Thursday, June 08, 2006

Cube, Part the First

Today: something cubish. Bear with me on this one.

1D: If you have a little line, you can use it to represent any 'bipolar' situation, like the potential outcomes of tossing a coin. You could label the ends H and T, or, if you like a spot of binary, 0 and 1.

2D: If you have a square, the four corners could represent the possible outcomes of tossing two coins (HH, HT, TH, TT). You might label them 00, 01, 10, and 11.

3D: A cube has eight corners (000,001,010,011,100,101,110,111). Looked at in a certain way, it's a map of the eight possible states of a three-bit computer. You could use this computer to store the result of three coin tosses, or perhaps a letter from a to h. At any one time, your computer would inhabit one corner of the cube. The cube is its little world of potential: if you give it a different letter to store, or a different set of coin toss results, it moves to a different corner of its world.

4D: A 'hypercube', has 16 corners. (If you're curious about cubes in four dimensions, there's a lovely explanation here - scroll down to 'Analogies to Lower Dimensions' and enjoy.) A computer living here would have four bits - a semibyte.

The laptop I'm typing into has a modest 80GB of storage, which is about 687 billion bits. It lives in a 687 billion-dimensional cube, flitting from corner to corner like a fly in a box. Every stroke of the key sends it to another corner. Even when I stop, it flits through dimensions I'm not aware of. I can hear it. Flitting.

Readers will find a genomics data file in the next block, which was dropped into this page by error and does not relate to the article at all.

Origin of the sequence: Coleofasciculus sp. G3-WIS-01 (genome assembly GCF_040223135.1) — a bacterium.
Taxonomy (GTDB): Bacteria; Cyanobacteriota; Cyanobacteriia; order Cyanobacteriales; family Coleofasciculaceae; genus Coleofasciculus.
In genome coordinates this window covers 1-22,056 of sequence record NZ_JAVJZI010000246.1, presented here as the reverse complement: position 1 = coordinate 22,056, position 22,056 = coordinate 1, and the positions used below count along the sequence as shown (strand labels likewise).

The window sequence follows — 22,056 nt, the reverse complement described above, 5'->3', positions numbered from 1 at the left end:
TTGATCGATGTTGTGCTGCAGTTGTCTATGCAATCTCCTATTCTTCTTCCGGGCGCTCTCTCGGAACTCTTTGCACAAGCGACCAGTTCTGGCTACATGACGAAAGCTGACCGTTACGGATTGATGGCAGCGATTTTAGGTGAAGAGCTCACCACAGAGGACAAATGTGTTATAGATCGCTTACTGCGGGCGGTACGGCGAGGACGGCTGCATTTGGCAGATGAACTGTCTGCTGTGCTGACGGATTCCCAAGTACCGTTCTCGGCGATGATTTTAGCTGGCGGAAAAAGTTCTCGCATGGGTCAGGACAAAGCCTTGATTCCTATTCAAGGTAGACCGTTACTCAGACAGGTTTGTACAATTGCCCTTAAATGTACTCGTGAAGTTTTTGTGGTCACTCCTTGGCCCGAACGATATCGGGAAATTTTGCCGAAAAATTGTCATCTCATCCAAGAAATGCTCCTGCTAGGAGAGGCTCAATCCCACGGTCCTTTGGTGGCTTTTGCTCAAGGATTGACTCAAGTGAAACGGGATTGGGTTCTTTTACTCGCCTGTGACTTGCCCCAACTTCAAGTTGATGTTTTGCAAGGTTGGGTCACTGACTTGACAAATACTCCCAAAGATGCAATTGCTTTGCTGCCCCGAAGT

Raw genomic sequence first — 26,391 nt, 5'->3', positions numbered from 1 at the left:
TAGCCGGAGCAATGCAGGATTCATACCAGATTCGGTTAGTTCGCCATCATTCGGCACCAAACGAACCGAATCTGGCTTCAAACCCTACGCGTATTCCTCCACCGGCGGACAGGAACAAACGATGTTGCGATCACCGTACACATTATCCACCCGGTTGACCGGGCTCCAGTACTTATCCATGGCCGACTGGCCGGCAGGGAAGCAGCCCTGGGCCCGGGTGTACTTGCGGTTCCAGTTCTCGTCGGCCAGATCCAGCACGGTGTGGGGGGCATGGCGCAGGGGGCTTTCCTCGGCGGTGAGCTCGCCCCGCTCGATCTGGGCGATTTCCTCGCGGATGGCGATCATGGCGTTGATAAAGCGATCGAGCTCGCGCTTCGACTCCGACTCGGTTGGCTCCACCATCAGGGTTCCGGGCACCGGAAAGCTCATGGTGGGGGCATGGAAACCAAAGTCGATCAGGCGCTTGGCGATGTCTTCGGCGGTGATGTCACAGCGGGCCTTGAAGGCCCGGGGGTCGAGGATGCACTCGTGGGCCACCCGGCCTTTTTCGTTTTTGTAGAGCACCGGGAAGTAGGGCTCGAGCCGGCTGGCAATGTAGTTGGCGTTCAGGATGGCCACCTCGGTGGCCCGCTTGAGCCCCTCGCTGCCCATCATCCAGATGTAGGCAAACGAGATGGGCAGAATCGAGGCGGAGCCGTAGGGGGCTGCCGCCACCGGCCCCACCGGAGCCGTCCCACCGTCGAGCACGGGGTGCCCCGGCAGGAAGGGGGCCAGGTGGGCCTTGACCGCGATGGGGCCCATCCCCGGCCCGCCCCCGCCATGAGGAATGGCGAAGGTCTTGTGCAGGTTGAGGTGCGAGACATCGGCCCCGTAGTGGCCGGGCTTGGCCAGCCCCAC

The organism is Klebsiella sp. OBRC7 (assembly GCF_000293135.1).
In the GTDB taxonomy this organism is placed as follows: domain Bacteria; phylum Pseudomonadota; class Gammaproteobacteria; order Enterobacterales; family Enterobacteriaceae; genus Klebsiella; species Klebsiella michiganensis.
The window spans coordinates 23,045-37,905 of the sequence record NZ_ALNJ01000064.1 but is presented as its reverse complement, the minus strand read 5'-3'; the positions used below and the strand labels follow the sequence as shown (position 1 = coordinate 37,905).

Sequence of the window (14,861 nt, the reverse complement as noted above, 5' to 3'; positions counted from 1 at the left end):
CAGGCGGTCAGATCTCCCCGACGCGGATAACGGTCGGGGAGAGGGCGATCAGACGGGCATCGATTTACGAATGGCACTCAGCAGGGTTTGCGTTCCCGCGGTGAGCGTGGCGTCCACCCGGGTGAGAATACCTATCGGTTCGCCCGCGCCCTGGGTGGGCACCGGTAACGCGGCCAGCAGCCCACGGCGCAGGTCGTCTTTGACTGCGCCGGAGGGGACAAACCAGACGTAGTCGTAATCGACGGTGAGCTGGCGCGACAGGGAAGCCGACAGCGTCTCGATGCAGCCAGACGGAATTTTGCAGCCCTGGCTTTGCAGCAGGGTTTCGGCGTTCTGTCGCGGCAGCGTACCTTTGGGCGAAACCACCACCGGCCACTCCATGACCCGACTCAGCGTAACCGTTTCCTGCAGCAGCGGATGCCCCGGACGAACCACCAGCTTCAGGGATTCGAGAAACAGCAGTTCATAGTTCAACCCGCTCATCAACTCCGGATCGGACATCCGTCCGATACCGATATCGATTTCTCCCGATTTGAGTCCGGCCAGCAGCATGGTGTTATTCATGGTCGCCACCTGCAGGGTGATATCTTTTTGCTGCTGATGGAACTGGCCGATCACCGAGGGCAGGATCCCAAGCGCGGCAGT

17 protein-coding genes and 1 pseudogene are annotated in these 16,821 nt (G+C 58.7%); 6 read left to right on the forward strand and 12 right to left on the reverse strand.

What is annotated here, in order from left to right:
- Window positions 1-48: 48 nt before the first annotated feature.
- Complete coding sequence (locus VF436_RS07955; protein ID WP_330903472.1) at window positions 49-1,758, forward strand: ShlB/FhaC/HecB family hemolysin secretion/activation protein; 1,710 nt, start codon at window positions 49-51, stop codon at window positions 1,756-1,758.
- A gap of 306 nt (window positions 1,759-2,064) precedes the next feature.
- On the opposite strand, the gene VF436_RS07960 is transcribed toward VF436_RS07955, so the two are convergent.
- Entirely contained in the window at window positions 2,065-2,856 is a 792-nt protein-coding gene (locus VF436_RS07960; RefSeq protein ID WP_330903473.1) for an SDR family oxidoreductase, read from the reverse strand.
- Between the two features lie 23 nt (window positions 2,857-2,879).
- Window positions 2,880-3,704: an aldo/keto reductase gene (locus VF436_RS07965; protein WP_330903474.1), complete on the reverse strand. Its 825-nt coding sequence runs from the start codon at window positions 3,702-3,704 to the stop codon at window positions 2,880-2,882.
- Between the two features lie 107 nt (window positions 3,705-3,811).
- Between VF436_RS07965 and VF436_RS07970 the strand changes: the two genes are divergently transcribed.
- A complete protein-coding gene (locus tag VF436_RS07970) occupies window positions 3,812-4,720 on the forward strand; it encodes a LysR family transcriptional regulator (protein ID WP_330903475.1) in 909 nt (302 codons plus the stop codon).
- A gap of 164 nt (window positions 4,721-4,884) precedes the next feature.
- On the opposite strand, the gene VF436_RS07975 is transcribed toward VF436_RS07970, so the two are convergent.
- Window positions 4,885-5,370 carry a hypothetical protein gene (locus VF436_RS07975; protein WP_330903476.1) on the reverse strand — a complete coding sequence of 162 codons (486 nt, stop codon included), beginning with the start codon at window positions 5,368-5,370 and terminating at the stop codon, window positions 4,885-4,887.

One can't help feeling pity for the poor thing...

And it was between such bouts of pity that I took to wondering what it might be like in 687 billion dimensions (invariably a good move if at any time you find yourself fed up of any form of compassionate state).

A spot of Pythagoras (or a quick sketch with a ruler) will tell you that the diagonal of a 1cm square is about 1.4cm long. The equivalent distance for a 1cm cube - in a straight line between opposite corners - just over 1.7cm.

If you're ever trapped inside a 1cm crouton, or a sugar cube, you'll always be able to stretch out to 1.7cm long if you need to.

Picture now a sugar cube in 687 billion dimensions, still just 1cm across. The distance between opposite corners? A little over 5 miles.

This exercise has helped me come to terms with the plight of my flitting friend; and maybe it can help you too. No more fly in a box visions for me. I see my sweet laptop soar on snow-white wings through miles of sparkling space, to liquid crystal heights and diaphanous digital depths, and I am at peace.


Olivia said...

You are actually insane. This is the most actually insane blog that I have ever actually read.

clare said...

hear hear! now lets have no more of that 'i'm the only sane person in the universe ' nonsense, you are quite mad. and you know it.

i buy hoodies now and so knows about these things.

suf said...

insane perhaps, but uniquely interesting.

not a bad read...

Anonymous said...

... and the volume of said cube....?

Just ONE cm^(687000000000).
Claustrophobic HELLLLLL!
Demented laughter follows.....


Bob Hu said...

I've read three of your blog posts so far and I love them. Your writing style is very clear and the conclusions you reach are amazing.
I actually wanted to tell you that if you used some of the things you've written on your blog as things to talk about on dates you would be irresistable to any woman worth your time.
A few months ago I showed what a hypercube was to my girlfriend and told her about a 64,000 core supercomputer that was connnected up as a 16-dimension hypercube and she loved it.
Give it a try and let me know how it works out.

Anonymous said...

I'm his girlfriend. It worked for me.

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